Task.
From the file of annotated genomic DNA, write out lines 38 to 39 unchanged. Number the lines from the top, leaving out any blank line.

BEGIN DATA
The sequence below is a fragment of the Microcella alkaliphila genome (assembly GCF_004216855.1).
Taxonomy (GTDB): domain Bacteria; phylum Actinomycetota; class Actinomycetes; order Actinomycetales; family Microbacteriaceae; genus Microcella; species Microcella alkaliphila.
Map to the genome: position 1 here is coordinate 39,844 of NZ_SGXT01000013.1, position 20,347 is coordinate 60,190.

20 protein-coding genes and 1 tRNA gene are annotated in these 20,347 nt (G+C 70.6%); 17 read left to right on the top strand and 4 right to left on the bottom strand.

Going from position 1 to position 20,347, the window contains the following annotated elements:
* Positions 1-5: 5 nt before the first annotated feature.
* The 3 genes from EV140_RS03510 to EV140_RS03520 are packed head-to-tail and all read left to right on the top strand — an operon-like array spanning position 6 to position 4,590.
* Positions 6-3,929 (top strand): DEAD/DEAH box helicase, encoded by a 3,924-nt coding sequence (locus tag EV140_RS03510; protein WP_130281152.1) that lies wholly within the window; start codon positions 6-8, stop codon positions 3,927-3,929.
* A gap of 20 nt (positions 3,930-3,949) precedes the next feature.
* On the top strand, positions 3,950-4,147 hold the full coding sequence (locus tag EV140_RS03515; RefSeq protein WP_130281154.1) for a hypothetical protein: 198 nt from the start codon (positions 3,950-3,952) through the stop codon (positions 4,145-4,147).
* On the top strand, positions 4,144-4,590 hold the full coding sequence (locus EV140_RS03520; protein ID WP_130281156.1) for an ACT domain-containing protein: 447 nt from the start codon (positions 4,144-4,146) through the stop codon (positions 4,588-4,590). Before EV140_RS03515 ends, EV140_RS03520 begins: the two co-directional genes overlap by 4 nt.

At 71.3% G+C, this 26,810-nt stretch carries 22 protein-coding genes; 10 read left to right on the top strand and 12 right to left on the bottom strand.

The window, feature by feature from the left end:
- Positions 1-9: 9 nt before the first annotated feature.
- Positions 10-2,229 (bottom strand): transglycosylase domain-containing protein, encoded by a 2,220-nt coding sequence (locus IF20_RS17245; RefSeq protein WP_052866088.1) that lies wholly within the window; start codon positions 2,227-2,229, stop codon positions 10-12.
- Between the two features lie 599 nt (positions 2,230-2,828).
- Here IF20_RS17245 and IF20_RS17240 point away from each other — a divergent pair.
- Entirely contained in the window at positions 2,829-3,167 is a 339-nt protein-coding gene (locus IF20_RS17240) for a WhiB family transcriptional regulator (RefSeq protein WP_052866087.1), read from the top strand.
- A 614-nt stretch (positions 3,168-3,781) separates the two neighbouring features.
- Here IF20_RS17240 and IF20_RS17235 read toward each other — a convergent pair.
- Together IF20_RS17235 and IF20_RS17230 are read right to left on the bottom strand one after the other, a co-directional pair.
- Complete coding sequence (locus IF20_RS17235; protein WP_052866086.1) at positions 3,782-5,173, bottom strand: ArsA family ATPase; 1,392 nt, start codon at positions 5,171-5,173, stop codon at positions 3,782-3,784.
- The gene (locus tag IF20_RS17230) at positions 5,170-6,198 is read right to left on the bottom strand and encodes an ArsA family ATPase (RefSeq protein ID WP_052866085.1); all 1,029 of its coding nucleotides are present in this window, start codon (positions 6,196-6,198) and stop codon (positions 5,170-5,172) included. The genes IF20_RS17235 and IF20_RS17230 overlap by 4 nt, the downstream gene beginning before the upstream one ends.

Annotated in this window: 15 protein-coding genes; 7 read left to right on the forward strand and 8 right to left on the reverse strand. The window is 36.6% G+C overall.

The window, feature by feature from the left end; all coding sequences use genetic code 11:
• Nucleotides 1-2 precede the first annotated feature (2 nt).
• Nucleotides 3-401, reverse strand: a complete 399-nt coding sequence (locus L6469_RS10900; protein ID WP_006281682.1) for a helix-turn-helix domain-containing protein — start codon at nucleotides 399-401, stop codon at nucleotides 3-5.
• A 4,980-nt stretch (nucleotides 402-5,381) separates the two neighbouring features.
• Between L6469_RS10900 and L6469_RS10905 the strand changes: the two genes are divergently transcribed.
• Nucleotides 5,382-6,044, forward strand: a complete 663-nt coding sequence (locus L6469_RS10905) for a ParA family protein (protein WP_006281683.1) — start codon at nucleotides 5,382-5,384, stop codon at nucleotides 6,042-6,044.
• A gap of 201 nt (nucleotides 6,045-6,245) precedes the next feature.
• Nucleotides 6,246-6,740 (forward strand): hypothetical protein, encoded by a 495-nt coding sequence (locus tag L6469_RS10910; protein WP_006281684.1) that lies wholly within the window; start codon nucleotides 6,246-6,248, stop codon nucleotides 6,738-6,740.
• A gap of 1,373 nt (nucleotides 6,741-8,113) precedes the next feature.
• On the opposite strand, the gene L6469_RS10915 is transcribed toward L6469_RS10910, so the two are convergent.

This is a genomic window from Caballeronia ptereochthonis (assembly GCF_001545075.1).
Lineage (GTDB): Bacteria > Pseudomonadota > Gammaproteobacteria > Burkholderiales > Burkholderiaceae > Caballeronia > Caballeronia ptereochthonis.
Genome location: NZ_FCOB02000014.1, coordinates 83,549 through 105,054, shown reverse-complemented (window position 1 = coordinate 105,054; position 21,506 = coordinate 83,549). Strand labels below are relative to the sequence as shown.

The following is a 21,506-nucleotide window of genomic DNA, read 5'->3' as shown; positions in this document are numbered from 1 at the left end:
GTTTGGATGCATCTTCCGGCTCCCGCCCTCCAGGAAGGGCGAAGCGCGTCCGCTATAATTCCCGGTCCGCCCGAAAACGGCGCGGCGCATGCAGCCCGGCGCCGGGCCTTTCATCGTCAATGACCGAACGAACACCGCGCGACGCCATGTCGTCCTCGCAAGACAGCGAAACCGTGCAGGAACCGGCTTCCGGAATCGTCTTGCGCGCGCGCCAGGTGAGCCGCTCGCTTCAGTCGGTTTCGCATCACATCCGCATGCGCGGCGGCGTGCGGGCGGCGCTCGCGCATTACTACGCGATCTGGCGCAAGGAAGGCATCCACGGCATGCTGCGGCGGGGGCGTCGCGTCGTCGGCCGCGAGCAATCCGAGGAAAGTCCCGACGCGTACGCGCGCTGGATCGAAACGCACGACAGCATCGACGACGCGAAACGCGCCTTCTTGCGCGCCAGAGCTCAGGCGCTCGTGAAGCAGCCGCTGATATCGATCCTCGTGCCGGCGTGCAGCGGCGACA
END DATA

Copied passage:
The following is a 21,506-nucleotide window of genomic DNA, read 5'->3' as shown; positions in this document are numbered from 1 at the left end:
GTTTGGATGCATCTTCCGGCTCCCGCCCTCCAGGAAGGGCGAAGCGCGTCCGCTATAATTCCCGGTCCGCCCGAAAACGGCGCGGCGCATGCAGCCCGGCGCCGGGCCTTTCATCGTCAATGACCGAACGAACACCGCGCGACGCCATGTCGTCCTCGCAAGACAGCGAAACCGTGCAGGAACCGGCTTCCGGAATCGTCTTGCGCGCGCGCCAGGTGAGCCGCTCGCTTCAGTCGGTTTCGCATCACATCCGCATGCGCGGCGGCGTGCGGGCGGCGCTCGCGCATTACTACGCGATCTGGCGCAAGGAAGGCATCCACGGCATGCTGCGGCGGGGGCGTCGCGTCGTCGGCCGCGAGCAATCCGAGGAAAGTCCCGACGCGTACGCGCGCTGGATCGAAACGCACGACAGCATCGACGACGCGAAACGCGCCTTCTTGCGCGCCAGAGCTCAGGCGCTCGTGAAGCAGCCGCTGATATCGATCCTCGTGCCGGCGTGCAGCGGCGACA